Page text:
2. Let’s talk about taking away the credit cards and freezing the bank assets. Did you understand Offred and her husband Luke’s reaction to the situation? Did you understand Luke’s reasoning that he would be able to help her in spite of the government restrictions? In times of sudden conflict, do people generally try to rationalize rather than react swiftly? Could Offred and Luke have done anything to stop what happened after the coup? As the U. S. government was collapsing, why didn’t Luke and Offred do more to escape?

3. If you read this in 1986 when it was written, would anything resonate differently for you? Did anyone read this long ago? Is history repeating itself, or why has this story made a comeback?

4. What accounts for the Commander’s interest in Offred? Is it genuine? Is genuine possible in Gilead?

5. What do you think of Moira’s placement at the brothel? Why was she not simply killed or made to work in the radioactive fields? What happens to strong women who don’t follow the crowd? Is it different than what happens to strong men who don’t follow the crowd?

6. In this novel handmaids no longer have unique names, but are given the name of the male head of the household, e.g. Of-Fred, Offred. How is that effective in eliminating these women’s identity? Is there any modern day custom in our culture that is similar? What are your thoughts about that?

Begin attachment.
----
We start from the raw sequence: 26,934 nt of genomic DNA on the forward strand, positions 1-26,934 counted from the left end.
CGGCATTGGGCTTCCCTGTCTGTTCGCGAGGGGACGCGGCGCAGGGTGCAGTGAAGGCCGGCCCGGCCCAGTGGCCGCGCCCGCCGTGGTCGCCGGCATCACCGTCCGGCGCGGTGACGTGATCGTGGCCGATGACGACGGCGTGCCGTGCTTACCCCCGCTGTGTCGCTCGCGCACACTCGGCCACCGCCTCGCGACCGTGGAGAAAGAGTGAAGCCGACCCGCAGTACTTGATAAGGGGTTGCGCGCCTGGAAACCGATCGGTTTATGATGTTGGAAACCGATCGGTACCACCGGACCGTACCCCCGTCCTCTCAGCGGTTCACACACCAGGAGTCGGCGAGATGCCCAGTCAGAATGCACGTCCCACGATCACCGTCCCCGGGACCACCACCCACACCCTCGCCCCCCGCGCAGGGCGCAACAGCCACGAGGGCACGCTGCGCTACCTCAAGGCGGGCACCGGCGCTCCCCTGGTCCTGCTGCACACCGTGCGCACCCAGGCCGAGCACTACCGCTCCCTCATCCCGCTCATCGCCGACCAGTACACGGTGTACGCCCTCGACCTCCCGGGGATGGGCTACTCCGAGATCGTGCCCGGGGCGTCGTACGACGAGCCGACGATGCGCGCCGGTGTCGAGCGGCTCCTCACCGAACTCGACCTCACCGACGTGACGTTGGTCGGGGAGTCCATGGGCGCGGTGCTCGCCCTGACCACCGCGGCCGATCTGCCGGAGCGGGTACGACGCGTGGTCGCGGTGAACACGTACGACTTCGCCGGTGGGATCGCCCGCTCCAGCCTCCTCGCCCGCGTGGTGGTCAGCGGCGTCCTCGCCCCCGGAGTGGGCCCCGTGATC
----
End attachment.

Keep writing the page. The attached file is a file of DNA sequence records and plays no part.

7. Author Margaret Atwood said, “I didn’t put in anything that we haven’t already done, we’re not already doing, we’re seriously trying to do, coupled with trends that are already in progress… So all of those things are real, and therefore the amount of pure invention is close to nil.” What means of effective oppression previously used in history did the rulers of Gilead use to keep their system in place?

8. Why, if many of the novel’s plot points were literally true, would people have difficulty finding them believable or relatable?